By John Spataro
Special to the Tribune
Editor’s note: Crawford County Court of Common Pleas Judge John Spataro and longtime runner finished this year’s Boston Marathon minutes before the deadly terrorist attack. He was recently asked by the Administrative Office of the Pennsylvania Courts to reflect on his experience by writing a column to be included in an upcoming newsletter that will be distributed statewide. That column appears below.
I was fortunate to have completed the 117th running of the Boston Marathon race approximately 11 minutes before the first of two bombs exploded that we later have come to find killed three spectators and wounded 264 others, 17 of whom were in critical condition with at least 14 requiring amputations. I was approximately 150 yards from the finish line and had just gathered my stored clothing and related items and was about to reunite with my family when the bombs went off.
All of us were shocked by the explosions. In the distance were two ominous plumes of gray smoke rising above the crowd. One of the runners near me mentioned that he thought it was a bomb. In the instant following the explosions, there was a ripple of recognition that something terrible had happened, proof that one can communicate without words.
I immediately endeavored to contact my family, texting “call me.” No call was forthcoming as my concern deepened. The noise of the crowd was such that I endeavored to find a location where I could try and reach my family by phone. Finally, after several anxious minutes, I spoke with my wife and learned that she, my two daughters and their friends were safe. We reunited and then walked through the streets of Boston to a friend’s apartment in the town of Brookline where we remained until everything settled down.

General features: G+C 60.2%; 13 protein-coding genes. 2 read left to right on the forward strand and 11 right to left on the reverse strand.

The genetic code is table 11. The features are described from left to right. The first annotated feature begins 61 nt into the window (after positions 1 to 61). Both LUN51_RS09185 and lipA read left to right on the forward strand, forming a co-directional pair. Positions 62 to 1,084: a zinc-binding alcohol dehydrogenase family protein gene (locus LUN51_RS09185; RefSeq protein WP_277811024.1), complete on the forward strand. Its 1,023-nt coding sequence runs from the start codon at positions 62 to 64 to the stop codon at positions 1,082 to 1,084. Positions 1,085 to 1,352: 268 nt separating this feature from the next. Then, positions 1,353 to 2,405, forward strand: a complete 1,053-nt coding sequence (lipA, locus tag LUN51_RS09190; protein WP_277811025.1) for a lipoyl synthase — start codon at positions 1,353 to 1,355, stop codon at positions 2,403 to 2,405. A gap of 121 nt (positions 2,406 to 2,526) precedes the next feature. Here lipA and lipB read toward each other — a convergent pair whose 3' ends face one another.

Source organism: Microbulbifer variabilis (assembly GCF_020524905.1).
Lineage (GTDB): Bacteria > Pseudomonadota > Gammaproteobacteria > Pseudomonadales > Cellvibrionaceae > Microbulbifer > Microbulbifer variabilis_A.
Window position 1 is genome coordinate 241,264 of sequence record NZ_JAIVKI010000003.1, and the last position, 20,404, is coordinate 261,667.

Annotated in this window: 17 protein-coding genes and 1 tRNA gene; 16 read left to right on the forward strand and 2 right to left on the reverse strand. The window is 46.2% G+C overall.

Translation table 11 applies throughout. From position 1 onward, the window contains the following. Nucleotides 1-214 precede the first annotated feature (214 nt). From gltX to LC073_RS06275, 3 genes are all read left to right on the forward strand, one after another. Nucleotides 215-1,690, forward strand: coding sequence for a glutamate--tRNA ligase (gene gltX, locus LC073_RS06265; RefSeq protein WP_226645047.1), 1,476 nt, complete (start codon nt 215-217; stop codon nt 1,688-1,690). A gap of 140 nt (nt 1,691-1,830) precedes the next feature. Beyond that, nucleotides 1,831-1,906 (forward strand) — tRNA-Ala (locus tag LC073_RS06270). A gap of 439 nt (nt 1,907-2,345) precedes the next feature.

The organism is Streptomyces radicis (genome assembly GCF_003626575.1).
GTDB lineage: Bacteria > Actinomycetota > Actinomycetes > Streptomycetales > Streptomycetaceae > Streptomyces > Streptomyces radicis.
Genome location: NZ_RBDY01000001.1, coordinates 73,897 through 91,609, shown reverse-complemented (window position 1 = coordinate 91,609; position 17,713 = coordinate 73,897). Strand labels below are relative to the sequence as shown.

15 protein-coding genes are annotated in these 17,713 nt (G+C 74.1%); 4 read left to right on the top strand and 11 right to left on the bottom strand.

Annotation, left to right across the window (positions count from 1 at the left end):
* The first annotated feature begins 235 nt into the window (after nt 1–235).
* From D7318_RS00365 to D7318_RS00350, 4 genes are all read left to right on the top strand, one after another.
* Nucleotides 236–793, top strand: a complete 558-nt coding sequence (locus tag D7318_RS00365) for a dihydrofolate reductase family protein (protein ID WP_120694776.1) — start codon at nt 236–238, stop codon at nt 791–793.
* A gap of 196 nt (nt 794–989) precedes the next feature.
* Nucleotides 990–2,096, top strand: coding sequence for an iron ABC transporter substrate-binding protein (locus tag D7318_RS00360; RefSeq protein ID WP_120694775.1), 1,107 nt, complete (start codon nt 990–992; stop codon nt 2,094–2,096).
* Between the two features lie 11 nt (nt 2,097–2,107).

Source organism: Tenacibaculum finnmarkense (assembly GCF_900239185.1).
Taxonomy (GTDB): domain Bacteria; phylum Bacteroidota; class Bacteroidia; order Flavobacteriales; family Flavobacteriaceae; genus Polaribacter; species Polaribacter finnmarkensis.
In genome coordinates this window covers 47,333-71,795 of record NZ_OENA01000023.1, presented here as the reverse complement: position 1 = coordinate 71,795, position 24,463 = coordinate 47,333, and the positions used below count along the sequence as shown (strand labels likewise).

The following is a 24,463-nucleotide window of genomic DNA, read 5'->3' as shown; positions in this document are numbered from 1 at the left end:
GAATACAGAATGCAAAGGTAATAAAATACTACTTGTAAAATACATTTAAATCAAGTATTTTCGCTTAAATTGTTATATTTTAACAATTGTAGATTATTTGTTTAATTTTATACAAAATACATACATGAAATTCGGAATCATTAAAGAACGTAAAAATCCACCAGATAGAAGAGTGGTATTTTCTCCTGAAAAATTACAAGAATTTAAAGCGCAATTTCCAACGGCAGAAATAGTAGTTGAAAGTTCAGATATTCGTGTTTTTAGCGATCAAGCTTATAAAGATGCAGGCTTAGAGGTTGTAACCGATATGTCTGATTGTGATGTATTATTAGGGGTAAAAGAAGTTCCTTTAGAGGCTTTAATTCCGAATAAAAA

The streets and intersections were filled with bewildered, sometimes tearful pedestrians, most of whom were participants in the race, family members and friends. Many were conversing on cell phones, learning from others what the news media was reporting of the incident.
Traffic was snarled. The Boston police took total command, aggressively directing motorists and pedestrians to make way for the seemingly endless stream of ambulances and emergency vehicles. The air was a cacophony of sirens.
Throughout the remainder of the day and into the evening we were fixated on the television news, learning in spurts of the extent of personal loss and tragedy suffered by the victims and their families. Much time was spent speaking with loved ones concerned for my well being.
I was contacted by several news outlets from my home area and was asked about my experience. I asked that they publish my request that everyone take a moment to reflect and pray for the victims and their families because it seemed to me then, and now, that the focus should remain on what they suffered. The 8-year-old child who was killed while waiting to see his father cross the finish line is perhaps the saddest of the many sad and painful stories to come from this tragedy.
Reporters asked me whether this event would dissuade me from running in future races. My response was quick and sure — absolutely not. We must never give in to those who would try to undermine that which makes this country so great. The expression “Boston Strong” applies not only to the good people of Boston who endured the brunt of this assault, but to all of us who treasure the rights and freedom we enjoy as citizens of the United States.
The Boston Marathon will endure and continue as the iconic and preeminent event for marathon athletes around the world. The tragic events of April 15, 2013, will strengthen our nation’s resolve to prevail in the face of adversity, while always mindful of those who suffered personal tragedy on that fateful day.